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What You Need to Know

If you're using another person’s image or likeness in your art, you're safest if he or she is a public figure. 

Politicians, performers, and other celebrities can generally be depicted in art, but if the person is not well known, be cautious: you may need to get their permission first.  Even politicians and celebrities, however, may be able to make claims based on a right of publicity.

If your art is going to be used for a commercial purpose, you'll need permission from the individuals featured in it.

Be sure that if your art is going to be used to advertise or sell something, you have contracts or agreements with any individual featured in the art for every possible use of their likeness.  Approval for the use of an individual’s image in a video is not the same as a contract for the use of his image in a photo advertisement.  An artist must get an individual’s approval for each form of presentation.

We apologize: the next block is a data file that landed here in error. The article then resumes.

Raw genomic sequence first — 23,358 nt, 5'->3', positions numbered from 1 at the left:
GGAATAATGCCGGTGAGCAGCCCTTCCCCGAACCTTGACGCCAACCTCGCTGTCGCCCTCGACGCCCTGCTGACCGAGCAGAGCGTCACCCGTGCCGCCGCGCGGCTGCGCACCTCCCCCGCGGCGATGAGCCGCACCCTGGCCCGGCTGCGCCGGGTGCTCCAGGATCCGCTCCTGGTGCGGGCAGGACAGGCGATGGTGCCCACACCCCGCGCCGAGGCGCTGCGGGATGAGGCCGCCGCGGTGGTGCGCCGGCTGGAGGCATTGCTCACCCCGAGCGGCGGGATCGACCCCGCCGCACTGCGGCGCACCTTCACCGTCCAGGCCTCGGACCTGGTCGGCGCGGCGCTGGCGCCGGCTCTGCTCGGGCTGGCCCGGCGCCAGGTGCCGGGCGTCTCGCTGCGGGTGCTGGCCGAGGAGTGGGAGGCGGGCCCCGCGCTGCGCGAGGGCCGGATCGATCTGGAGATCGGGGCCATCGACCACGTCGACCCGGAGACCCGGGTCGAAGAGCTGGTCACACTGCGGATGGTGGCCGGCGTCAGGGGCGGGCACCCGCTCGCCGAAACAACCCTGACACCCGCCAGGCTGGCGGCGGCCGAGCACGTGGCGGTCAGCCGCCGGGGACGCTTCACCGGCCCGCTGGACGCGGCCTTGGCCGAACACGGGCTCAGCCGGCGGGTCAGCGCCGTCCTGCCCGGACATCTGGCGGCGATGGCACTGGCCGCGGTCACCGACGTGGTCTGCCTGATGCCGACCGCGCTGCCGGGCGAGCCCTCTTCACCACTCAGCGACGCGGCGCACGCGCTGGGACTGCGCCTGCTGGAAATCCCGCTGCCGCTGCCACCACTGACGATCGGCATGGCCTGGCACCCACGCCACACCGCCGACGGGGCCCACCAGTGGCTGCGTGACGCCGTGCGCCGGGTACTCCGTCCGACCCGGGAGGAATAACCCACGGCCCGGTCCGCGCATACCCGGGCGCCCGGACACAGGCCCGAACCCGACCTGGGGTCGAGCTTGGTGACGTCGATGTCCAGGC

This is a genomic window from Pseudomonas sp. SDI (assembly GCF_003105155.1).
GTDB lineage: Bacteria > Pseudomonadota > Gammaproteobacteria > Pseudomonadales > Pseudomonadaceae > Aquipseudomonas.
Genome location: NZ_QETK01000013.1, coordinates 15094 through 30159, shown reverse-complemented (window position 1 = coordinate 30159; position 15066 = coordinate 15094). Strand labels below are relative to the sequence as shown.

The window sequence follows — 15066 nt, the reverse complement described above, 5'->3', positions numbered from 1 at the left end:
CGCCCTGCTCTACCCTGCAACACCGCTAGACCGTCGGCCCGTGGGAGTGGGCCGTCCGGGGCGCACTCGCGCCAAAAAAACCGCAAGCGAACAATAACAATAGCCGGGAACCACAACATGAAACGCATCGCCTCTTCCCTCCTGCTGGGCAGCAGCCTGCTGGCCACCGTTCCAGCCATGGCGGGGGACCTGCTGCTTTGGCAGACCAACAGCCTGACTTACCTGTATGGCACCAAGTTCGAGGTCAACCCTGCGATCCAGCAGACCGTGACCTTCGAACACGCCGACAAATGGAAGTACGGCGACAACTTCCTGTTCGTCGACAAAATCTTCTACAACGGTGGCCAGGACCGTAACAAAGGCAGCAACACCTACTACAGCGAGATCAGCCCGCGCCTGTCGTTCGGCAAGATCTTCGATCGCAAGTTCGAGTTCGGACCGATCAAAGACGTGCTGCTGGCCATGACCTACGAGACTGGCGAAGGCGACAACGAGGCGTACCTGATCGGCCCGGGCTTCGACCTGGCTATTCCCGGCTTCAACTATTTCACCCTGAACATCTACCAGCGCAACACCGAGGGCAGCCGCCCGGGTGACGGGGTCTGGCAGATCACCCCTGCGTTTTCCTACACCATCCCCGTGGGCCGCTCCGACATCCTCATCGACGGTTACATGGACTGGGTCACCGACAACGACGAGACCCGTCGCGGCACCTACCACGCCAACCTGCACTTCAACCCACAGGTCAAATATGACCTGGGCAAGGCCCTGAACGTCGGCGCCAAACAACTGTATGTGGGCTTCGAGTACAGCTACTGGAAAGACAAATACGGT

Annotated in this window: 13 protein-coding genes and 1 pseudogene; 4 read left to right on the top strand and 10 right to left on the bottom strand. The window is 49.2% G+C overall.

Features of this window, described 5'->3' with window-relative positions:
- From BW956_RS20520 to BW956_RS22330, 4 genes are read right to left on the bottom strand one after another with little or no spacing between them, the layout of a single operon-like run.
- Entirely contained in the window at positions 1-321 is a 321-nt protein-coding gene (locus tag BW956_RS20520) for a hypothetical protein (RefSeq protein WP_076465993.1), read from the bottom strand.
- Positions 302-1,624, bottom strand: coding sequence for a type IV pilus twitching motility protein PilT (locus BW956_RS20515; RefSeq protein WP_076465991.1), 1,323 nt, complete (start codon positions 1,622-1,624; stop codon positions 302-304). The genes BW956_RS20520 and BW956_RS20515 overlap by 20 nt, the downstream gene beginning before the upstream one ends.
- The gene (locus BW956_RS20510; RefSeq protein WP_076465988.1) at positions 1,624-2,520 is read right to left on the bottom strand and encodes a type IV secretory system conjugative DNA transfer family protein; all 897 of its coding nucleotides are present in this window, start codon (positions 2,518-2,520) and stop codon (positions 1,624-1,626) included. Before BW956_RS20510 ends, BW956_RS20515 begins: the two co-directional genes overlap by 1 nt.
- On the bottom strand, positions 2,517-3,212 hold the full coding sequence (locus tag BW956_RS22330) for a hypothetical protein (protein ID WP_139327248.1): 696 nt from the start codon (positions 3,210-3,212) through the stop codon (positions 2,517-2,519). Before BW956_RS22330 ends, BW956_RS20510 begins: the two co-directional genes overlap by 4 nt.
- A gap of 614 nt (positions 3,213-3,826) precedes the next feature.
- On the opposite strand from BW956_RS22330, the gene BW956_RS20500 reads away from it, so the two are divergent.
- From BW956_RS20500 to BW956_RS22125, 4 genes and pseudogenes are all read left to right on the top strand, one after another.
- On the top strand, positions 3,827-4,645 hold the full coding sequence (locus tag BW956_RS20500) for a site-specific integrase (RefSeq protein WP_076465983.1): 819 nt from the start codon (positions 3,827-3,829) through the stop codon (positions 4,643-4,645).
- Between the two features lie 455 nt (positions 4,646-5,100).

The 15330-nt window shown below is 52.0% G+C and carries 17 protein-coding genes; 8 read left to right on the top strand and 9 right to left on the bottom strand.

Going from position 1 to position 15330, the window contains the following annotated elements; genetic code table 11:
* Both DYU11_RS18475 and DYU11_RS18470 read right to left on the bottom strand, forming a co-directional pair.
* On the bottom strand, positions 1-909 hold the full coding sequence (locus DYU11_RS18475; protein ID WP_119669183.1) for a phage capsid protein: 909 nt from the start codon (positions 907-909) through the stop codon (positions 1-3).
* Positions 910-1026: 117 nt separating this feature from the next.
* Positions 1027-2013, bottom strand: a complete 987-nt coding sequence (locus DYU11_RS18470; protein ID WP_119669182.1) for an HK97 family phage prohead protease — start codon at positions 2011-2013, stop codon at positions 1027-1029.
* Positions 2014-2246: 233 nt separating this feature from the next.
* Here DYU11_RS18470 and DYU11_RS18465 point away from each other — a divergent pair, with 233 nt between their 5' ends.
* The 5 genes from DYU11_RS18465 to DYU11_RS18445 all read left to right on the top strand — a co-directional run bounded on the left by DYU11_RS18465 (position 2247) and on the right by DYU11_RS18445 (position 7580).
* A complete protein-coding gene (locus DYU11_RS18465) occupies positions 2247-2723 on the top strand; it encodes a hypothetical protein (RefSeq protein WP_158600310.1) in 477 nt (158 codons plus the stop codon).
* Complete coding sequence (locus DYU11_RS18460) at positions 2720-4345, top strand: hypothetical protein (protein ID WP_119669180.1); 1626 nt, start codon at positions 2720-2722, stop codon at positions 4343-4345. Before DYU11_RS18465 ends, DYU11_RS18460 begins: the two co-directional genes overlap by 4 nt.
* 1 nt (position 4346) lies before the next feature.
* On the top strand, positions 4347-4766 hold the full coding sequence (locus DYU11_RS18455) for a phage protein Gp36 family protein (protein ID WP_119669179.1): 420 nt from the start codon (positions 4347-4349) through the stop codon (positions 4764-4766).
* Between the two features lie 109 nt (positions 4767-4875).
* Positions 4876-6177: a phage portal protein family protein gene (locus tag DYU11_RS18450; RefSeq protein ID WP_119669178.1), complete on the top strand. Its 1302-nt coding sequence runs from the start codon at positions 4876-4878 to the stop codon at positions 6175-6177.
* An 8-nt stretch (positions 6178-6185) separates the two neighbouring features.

Find out who owns the rights to the images you use. 

While a person has the right to her own likeness, another artist might own the right to the specific image or photograph that you want to use.  For more on this particular issue, see our discussion of sampling and appropriation.  Before you selling any merchandise with the name, image, or likeness of any public figure, be sure you understand whether you need their consent.  Every state has different laws and some might be very confusing, so if you have any questions, be sure to speak with a lawyer that specializes in privacy rights for that state.